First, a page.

Sofitel Metropole
Sofitel Legend Metropole Hanoi

It was during the 1950’s, after the Vietnamese had achieved independence, that the hotel was renamed Thong Nhat Hotel or Reunification Hotel by the Communist government. By the 1960s, the classical structure was being used as a bomb shelter to protect guests during the American air raids.

The Hoa Lo Prison, christened the Hanoi Hilton during the Vietnam War, is probably one of the most historically interesting, albeit infamous, places to see. It was first built by the French to incarcerate Vietnamese prisoners but was later used to hold American prisoners of war. Needless to say, it is hardly the place to experience that colonial grandeur and timeless elegance that you would if you were to see a ballet or theatre performance at the Hanoi Opera.

Hoa Lo Prison
The Hoa Lo Prison

By 1954, French forces were eventually defeated by the Viet Minh and Hanoi became the capital of the newly established communist state of North Vietnam.

To understand what post-Imperialist, post-Colonialist and post-War Hanoi is today, it’s probably best to take the elevator to the 67th floor of the second tallest building in Southeast Asia, the Hanoi Lotte Centre and look at the city from there. You will be able to observe the monumental nature of the Brutalist-style Ho Chi Minh Museum and Mausoleum, the abundance of embassies now housed in yellow and white colonial houses, the rapid construction boom of the 21st Century and the everlasting tight streets that make up the labyrinth that is still the Old Quarter.

Ho Chi Minh Mausoleum
Ho Chi Minh Museum and Mausoleum

Vietnam’s geographical location has made it a place where people come to represent a mixture of races, languages and cultures. Hanoi’s history, much like the history of Vietnam, is turbulent and complex but the city’s architecture and in some cases the lack of it will always be able to speak for itself. It is through these buildings that we can understand Hanoi’s history at its best.

Suggested Tours in Hanoi



Chill your weekend at the Lantern Neighborhood

By: Quang Mai

Luong Nhu Hoc Street, District 5, HCMC

Rising in the middle of China town, Luong Nhu Hoc street has been bustling these days with colorful lanterns hanging in front of several stores throughout many tiny valleys within the neighborhood.

Not knowing when, the street has been an indispensable part of Tet Trung Thu (Mid-autumn festival) for Saigonese besides festive events in town. Just 300 meters long, it has displayed all shapes of lanterns with blazing lights of hundreds of neon lights, candles and winking LEDs from battery-run toys. There are probably a lot of places for buying lanterns, but elbowing others out in a crowd to get the best lantern for their kids has become an interesting activity to many young fathers and brothers on this street. Couples are also finding this occasion as a chance to take picture together.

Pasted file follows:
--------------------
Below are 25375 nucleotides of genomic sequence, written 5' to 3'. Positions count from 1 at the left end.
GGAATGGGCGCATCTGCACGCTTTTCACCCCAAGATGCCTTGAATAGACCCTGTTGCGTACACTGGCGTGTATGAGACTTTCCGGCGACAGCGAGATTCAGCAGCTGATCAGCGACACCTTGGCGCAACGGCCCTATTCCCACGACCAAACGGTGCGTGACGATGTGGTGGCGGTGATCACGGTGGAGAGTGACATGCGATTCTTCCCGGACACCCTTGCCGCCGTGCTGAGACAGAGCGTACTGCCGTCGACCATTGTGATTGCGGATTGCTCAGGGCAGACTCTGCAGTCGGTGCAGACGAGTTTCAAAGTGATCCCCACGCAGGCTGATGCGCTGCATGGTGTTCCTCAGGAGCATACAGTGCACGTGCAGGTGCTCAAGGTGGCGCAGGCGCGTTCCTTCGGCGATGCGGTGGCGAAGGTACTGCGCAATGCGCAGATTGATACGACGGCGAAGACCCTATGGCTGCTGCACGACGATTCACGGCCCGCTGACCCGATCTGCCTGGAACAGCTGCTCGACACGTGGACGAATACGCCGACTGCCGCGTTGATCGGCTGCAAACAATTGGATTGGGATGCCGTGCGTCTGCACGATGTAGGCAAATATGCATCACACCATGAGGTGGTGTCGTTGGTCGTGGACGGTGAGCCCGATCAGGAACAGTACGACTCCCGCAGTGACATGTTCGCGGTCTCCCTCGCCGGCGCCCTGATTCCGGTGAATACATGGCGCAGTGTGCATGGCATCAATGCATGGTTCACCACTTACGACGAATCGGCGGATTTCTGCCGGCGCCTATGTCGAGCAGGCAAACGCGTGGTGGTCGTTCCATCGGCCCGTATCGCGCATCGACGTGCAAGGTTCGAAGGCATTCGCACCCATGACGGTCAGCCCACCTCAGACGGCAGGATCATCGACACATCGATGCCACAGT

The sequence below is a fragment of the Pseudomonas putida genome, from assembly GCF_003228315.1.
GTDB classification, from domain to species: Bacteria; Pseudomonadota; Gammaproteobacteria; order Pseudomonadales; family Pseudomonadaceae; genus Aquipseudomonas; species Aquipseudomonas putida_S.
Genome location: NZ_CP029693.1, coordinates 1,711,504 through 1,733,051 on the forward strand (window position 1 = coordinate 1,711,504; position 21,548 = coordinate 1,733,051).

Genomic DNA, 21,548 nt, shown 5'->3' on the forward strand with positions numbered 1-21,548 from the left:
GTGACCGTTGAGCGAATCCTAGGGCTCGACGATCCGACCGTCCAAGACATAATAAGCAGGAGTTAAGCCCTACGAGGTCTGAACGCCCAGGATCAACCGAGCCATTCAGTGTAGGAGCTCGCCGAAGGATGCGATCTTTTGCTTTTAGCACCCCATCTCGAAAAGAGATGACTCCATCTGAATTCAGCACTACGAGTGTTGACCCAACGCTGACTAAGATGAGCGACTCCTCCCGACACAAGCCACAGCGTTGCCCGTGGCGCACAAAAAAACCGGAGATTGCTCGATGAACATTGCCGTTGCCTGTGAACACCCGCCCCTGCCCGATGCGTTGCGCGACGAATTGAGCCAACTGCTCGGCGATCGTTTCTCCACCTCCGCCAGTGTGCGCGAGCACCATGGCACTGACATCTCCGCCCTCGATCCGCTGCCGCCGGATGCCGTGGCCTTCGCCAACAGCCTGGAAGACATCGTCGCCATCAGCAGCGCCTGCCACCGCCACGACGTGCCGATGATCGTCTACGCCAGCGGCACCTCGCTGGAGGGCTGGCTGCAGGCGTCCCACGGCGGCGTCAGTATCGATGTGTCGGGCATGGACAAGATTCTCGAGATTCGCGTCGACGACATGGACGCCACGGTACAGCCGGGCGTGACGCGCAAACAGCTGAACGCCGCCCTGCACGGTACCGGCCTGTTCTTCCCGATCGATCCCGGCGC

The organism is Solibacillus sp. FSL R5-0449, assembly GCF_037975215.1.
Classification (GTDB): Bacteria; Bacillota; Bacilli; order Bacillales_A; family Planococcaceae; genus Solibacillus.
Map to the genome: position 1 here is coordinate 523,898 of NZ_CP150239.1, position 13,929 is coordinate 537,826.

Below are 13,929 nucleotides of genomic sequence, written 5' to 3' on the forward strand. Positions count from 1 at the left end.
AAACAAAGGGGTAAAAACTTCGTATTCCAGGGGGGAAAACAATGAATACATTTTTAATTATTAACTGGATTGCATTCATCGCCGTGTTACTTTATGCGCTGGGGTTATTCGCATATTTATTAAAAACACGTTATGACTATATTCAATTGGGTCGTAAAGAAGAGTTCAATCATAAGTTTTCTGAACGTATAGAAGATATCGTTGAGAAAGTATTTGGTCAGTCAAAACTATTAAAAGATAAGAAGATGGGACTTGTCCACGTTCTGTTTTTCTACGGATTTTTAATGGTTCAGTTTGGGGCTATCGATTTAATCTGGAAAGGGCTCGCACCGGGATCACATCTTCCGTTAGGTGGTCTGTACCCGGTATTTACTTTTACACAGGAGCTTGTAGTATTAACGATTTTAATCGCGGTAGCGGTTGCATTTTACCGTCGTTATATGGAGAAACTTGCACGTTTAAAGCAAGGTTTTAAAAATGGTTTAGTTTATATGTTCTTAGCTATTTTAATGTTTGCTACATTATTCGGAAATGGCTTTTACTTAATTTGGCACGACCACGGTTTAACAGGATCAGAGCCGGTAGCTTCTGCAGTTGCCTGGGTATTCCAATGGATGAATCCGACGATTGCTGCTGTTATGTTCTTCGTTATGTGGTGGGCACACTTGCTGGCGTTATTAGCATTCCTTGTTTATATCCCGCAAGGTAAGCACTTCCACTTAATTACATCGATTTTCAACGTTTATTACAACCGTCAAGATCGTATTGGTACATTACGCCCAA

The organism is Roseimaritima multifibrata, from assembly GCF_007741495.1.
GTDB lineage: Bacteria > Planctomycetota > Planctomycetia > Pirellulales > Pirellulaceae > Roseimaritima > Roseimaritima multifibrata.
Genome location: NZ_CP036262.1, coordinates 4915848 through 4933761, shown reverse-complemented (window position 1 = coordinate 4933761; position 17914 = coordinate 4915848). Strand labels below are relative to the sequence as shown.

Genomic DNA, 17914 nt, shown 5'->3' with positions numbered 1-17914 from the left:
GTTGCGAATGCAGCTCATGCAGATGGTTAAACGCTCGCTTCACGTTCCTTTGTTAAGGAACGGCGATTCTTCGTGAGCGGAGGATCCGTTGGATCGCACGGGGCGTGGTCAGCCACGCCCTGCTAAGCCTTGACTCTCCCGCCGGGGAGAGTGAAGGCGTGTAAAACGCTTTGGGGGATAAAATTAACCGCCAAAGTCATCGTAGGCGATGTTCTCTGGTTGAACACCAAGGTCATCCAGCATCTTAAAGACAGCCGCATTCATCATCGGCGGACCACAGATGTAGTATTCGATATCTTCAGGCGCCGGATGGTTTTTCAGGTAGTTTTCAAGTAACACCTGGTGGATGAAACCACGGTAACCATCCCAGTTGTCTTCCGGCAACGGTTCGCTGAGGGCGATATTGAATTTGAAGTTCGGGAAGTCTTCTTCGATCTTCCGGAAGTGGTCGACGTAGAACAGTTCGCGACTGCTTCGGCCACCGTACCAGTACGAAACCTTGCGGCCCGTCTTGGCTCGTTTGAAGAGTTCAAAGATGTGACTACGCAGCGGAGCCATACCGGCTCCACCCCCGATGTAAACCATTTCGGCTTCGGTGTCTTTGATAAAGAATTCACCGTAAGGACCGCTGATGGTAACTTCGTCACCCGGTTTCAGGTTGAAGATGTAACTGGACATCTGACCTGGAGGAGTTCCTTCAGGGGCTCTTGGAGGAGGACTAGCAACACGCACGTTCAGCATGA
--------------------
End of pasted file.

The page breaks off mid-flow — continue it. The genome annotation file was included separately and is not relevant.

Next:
Local insight: don’t spend too much time taking picture in front of a certain store because you are disturbing their business.

Hang Ma Street, Hoan Kiem District, Hanoi

to heKnown as the cradle of Vietnamese culture, Hanoi has much more to let the world know how traditionally Hanoian celebrate the festival.

At weekend on the occasion of Tet Trung Thu, people from everywhere rush to Hang Ma street to buy lanterns, take pictures and enjoy the art of “tò he” (knewding colored dough into paste animals). Although it costs only 10,000VND for each, “tò he” has been losing its position to other modern toys from China which is worth 10 times of its cost.

Around 30 years ago in Hanoi city, “tàu sắt tây” (a ship made of steel) was once a most popular toy for Hanoian kids. By using milk cans, waste bronze and paints, craftsman created moveable ships to thrill them during Tet Trung Thu. The ship has a boiler inside, which is burnt, will transfer the heat to a small pipe. Then, the pipe makes water hotter and hotter until creating pressure to make the ship move. While most of vendors find them unprofitable to promote in their store, a few individuals are enthuasiastic to keep them alive.

to he

Local insight: if you are trying to see these 2 special toys, keep an eye on every corner of the Hang Ma street for “tò he” or head up to Hang Thiec street to grab “tàu sắt tây”. Be patient since you might spend a whole day to look for them.

The Price

Lanterns during this occasion will be very expensive and different from stores to stores, types to types. It you are into the spirit of Tet Trung Thu, you can spend less than 100.000VND for a lantern. We suggested that you visit couple of stores before paying for your favorite one.

The price of the ship fall in the range of VND 250,000 – 350,000, lots of travelers buy them from the store #33 Hang Thiec street.